• Data and tests on that data are in the same file, so
    they’re easier to connect and reason about
    Seed each test: the payoff

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  51. Service Classes

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  52. • Catchall for “POPO (Plain Old PHP Object)” that does
    stuff without being specifically tied to a design pattern or
    framework structure
    • Get creative with your naming (e.g.
    RetrieveMoviePoster)
    • Consider __invoke():

    RetrieveMoviePoster()
    Service Classes

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  53. $
    • Shorter methods
    • “Separation of Concerns”
    • Easier and clearer and more obvious testing
    • You get to say “POPO” more
    Service Classes: the payoff

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  54. Custom Requests

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  55. • Much app complexity comes from parsing HTTP
    requests
    • See Laravel’s “Form Requests” for inspiration
    • More possibilities…
    Custom Requests

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  56. View Data Composition: Presenters
    class SignUpRequest extends Request
    {
    public function prepared()
    {
    // Do stuff here with the data
    }
    }
    // In controller:
    public function store(SignUpRequest $request)
    {
    $data = $request->prepared();
    // ... etc.
    }

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  57. $
    • Smaller controllers
    • Easier testing
    • Separate repetitive input logic (e.g. preparing data)
    Custom Requests: the payoff

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  58. View Data Composition

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  59. • Many oversized controllers/controller methods are
    because of the cost of organizing data for a specific view
    • Presenter: Layer on top of other thing, often model, to
    give it more powers in views (like a decorator for views)
    • View model: View POPO for organizational purposes
    • Responsable: interface in Laravel for a PHP object of
    any class that can be converted to a response
    • View components: idea/package for Vue-component-
    style view data composition
    View Data Composition

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  60. View Data Composition: Presenters
    class PostPresenter
    {
    public function __construct(Post $post)
    {
    $this->post = $post;
    }
    public function presentPublishedAt()
    {
    return $this->published_at->format('M j, Y');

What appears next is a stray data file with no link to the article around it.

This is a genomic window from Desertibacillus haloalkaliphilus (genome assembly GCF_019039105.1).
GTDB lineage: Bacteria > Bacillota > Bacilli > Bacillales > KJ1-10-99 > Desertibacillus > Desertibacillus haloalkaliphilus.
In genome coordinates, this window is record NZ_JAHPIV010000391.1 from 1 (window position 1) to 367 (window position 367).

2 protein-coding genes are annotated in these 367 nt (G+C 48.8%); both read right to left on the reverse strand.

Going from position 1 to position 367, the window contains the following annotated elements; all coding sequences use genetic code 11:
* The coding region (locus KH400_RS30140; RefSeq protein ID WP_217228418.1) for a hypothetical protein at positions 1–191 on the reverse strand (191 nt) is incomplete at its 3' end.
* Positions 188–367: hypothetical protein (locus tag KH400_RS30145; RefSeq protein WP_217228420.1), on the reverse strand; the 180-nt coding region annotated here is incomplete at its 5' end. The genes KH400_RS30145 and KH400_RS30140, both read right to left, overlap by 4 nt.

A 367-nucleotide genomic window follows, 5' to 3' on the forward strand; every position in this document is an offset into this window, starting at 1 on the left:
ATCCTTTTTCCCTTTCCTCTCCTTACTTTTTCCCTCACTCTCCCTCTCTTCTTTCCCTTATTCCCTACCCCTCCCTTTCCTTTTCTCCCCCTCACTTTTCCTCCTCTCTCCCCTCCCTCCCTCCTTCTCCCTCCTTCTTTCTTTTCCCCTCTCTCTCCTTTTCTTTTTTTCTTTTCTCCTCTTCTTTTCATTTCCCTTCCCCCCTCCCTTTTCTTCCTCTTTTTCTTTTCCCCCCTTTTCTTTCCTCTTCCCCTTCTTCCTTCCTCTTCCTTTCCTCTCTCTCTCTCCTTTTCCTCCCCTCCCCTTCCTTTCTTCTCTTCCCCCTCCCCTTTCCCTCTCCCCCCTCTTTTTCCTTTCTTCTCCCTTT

}
    // Use custom methods, *or* use a presenter package to get magic
    // Eloquent-style accessors
    }
    // In controller:
    return view('posts.show')->with('post', new PostPresenter($post));

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  61. View Data Composition: View Models
    class DashboardViewModel
    {
    public function __construct(User $user) {
    $this->user = $user;
    }
    public function topTasks() {
    $overdue = $this->overdueTasks();
    return array_merge($overdue, $this->fillTasksDueSoon(count($overdue)));
    }
    public function progressChart() {
    return [
    'percentage_complete' => $this->progressPercentageComplete(),
    'date_markers' => $this->dateMarkers(),
    ];
    }
    ...
    // In use:
    return view('dashboard')->with('vm', new DashboardViewModel($user));

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  62. View Data Composition: Responsables
    class DashboardViewResponse implements Responsable {
    //... other prep the same as before in the view model
    public function prepareData()
    {
    return [
    'tasks' => $this->tasks, // etc.
    ];
    }
    public function toResponse()
    {
    $data = $this->prepareData();
    return response()->view('dashboard', $data);
    }
    // In use (in the controller):
    return new DashboardViewResponse($user);

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  63. View Data Composition: Responsables
    class DashboardViewResponse implements Responsable {
    //... other prep the same as before in the view model
    public function prepareData() {
    return [
    'tasks' => $this->tasks, // etc.
    ];
    }
    public function toResponse() {
    $data = $this->prepareData();
    if (request()->ajax()) {
    return response()->json($data);
    }
    return view('dashboard', $data);
    }
    // In use (in the controller):
    return new DashboardViewResponse($user);

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  64. View Data Composition: View Components
    class NavigationComponent implements Htmlable
    {
    public function __construct(Request $request, $backgroundColor)
    {
    $this->request = $request;
    $this->backgroundColor = $backgroundColor;
    }
    public function toHtml()
    {
    return view('components.navigation', [
    'activeUrl' => $this->request->url(),
    'backgroundColor' => $this->backgroundColor,
    ]);
    }
    // In use:
    @render('navigationComponent', ['backgroundColor' => 'black'])

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  65. $
    • Slimmer controllers
    • Clearer grouping and composition of data and its
    sources
    • Easier testing
    • Fun words like “Responsable” and “Htmlable”
    View Data Composition: the payoff

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  66. Conclusions
    PART III

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  67. Not everyone needs
    a root canal.

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  68. mattstauffer.com/
    talks/patterns